Bonjour (formerly Rendezvous) is Apple’s service discovery protocol. It operates over local networks via multicast DNS. Server processes announce their availability by broadcasting service records and their associated ports. Clients browse the network in search of specific service types, potentially connecting to the service on the advertised port using the appropriate network protocol for that service.
A common example of Bonjour in action is iTunes’ music library sharing feature. iTunes sharing uses DAAP (Digital Audio Access Protocol). iTunes uses Bonjour to announce its local shared libraries as well as to browse the network for remote DAAP servers.
Twisted Python, while supporting a wide range of network protocols by default, currently lacks an official Bonjour or multicast DNS implementation. The start of a multicast DNS implementation exists in Itamar’s sandbox, but it hasn’t been updated since 2004.
Given that, applications that want to use Bonjour-based service discovery must provide their own implementation. Unfortunately, there can only be one Bonjour “responder” running on a system at one time. If multiple applications attempted to advertise services by standing up competing responders, a port conflict would arise. Therefore, all of the Bonjour-aware applications running on a system must coordinate.
On Mac OS 10.2 and later, applications can simply communicate with the operating system’s built-in Bonjour service. Most other operation systems don’t provide native Bonjour functionality, but support is generally available via third-party packages. Apple provides Bonjour for Windows, and the LGPL-licensed Avahi runs on most other platforms.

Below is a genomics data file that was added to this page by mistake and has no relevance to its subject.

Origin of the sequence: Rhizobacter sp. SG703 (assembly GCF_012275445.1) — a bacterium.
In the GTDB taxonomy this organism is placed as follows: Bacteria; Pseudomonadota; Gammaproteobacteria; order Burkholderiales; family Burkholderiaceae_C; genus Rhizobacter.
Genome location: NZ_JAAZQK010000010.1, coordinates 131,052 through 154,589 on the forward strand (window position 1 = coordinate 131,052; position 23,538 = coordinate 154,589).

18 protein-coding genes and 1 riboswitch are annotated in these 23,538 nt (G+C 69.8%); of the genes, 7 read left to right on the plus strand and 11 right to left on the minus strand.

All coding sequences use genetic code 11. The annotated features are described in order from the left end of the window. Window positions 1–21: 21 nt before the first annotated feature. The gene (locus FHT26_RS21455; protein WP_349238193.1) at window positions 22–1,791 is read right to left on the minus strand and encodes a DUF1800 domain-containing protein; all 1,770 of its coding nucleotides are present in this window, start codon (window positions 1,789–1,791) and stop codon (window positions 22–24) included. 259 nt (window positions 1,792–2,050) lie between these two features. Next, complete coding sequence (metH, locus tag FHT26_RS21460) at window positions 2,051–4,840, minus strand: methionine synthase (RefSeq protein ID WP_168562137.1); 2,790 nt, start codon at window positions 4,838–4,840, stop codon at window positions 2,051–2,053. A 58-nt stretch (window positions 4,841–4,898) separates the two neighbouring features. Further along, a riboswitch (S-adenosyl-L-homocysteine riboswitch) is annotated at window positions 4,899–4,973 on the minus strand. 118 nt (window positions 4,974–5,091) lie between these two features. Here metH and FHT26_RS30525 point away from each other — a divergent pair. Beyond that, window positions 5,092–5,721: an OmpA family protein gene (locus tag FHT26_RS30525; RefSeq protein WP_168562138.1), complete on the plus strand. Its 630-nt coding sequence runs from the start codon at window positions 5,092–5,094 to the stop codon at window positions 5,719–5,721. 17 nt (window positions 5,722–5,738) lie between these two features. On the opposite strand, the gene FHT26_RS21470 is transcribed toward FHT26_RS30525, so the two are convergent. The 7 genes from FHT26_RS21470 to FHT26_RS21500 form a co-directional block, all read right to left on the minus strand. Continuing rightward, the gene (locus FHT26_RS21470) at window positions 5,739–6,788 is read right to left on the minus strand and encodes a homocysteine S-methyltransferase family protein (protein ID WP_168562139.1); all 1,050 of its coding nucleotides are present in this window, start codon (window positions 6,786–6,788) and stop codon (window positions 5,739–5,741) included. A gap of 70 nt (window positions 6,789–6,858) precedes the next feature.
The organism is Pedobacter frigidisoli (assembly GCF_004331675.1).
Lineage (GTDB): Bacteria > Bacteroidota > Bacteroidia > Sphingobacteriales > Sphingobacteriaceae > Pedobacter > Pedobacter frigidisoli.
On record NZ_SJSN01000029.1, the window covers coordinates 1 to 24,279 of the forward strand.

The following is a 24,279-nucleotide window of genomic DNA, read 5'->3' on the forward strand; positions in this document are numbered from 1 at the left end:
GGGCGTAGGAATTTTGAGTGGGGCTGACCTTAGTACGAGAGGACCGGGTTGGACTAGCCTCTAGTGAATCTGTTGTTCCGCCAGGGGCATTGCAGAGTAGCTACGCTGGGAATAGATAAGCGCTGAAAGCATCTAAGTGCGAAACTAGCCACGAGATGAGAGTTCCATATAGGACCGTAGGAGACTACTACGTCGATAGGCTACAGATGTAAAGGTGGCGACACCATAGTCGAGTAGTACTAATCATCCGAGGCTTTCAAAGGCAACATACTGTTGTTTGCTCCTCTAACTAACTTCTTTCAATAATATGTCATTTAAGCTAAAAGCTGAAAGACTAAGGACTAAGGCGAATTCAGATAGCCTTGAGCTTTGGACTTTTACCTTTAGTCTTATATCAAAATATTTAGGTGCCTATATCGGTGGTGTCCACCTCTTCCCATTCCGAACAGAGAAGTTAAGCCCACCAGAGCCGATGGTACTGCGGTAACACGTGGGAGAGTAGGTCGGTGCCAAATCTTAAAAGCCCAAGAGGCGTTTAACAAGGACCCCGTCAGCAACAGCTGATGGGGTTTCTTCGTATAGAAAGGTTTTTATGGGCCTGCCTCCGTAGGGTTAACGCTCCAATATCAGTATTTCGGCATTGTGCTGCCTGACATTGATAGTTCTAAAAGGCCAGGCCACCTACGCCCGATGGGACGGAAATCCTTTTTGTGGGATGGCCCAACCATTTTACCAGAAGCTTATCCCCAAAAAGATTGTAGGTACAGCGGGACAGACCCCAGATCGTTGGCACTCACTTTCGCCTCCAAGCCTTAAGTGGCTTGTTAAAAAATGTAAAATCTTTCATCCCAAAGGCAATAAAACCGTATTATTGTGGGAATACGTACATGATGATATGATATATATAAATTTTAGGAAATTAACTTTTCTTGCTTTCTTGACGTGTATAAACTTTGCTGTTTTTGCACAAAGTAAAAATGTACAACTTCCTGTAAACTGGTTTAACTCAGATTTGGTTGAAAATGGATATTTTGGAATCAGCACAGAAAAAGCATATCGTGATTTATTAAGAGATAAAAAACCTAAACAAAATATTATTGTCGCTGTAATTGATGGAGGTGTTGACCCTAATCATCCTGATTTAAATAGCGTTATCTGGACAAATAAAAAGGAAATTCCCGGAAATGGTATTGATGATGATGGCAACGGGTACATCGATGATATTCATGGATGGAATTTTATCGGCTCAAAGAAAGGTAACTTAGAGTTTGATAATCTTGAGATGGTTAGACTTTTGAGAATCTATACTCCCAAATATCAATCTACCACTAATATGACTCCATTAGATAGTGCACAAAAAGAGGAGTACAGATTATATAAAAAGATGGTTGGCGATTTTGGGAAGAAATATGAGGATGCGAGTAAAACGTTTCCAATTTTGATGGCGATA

Supporting multiple potential Bonjour interfaces can be a burden for application developers. Fortunately, for Python-based projects, pybonjour exists to provide a very nice ctypes-based abstraction layer to all of the Bonjour-compatible libraries mentioned above.
pybonjour’s public API is based on “service descriptors”. Each operation
returns a service descriptor reference and signals the caller via a callback
when the operation completes. Service descriptors can generally be treated
like read-only file descriptors, but all read operations must be done using
We can easily wrap a pybonjour service descriptor in an object that implements
Then, it’s simply a matter of writing some operation-specific functions that
join the pybonjour interface with Twisted’s event-driven concepts. These
functions initiate the pybonjour request, handle the pybonjour callback, and
dispatch the result using a Twisted
The following example broadcasts a new service record. Note that the local callback function handles both the success and error results.
The caller can then provide callback and errback functions that will be invoked using Twisted’s event-based reactor machinery.
To stop broadcasting, simply close the service descriptor (